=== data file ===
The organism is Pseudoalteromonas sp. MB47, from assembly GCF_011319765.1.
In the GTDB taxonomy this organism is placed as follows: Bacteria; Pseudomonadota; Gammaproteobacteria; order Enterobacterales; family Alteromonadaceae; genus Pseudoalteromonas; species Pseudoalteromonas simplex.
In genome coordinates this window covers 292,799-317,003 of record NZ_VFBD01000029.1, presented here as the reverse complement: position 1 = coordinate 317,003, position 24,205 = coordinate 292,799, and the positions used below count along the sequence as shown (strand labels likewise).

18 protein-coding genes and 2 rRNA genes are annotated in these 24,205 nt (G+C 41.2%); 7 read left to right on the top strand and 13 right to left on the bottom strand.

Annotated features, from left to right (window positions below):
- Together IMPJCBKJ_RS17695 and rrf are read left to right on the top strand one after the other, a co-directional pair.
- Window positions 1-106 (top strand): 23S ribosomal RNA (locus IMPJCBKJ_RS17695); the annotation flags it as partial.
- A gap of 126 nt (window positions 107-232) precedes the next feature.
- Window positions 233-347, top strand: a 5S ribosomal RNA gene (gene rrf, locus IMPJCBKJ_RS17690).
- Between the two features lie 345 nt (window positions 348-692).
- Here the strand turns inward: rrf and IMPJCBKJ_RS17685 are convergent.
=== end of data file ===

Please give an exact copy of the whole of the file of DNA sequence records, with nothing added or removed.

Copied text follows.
The organism is Pseudoalteromonas sp. MB47, from assembly GCF_011319765.1.
In the GTDB taxonomy this organism is placed as follows: Bacteria; Pseudomonadota; Gammaproteobacteria; order Enterobacterales; family Alteromonadaceae; genus Pseudoalteromonas; species Pseudoalteromonas simplex.
In genome coordinates this window covers 292,799-317,003 of record NZ_VFBD01000029.1, presented here as the reverse complement: position 1 = coordinate 317,003, position 24,205 = coordinate 292,799, and the positions used below count along the sequence as shown (strand labels likewise).

18 protein-coding genes and 2 rRNA genes are annotated in these 24,205 nt (G+C 41.2%); 7 read left to right on the top strand and 13 right to left on the bottom strand.

Annotated features, from left to right (window positions below):
- Together IMPJCBKJ_RS17695 and rrf are read left to right on the top strand one after the other, a co-directional pair.
- Window positions 1-106 (top strand): 23S ribosomal RNA (locus IMPJCBKJ_RS17695); the annotation flags it as partial.
- A gap of 126 nt (window positions 107-232) precedes the next feature.
- Window positions 233-347, top strand: a 5S ribosomal RNA gene (gene rrf, locus IMPJCBKJ_RS17690).
- Between the two features lie 345 nt (window positions 348-692).
- Here the strand turns inward: rrf and IMPJCBKJ_RS17685 are convergent.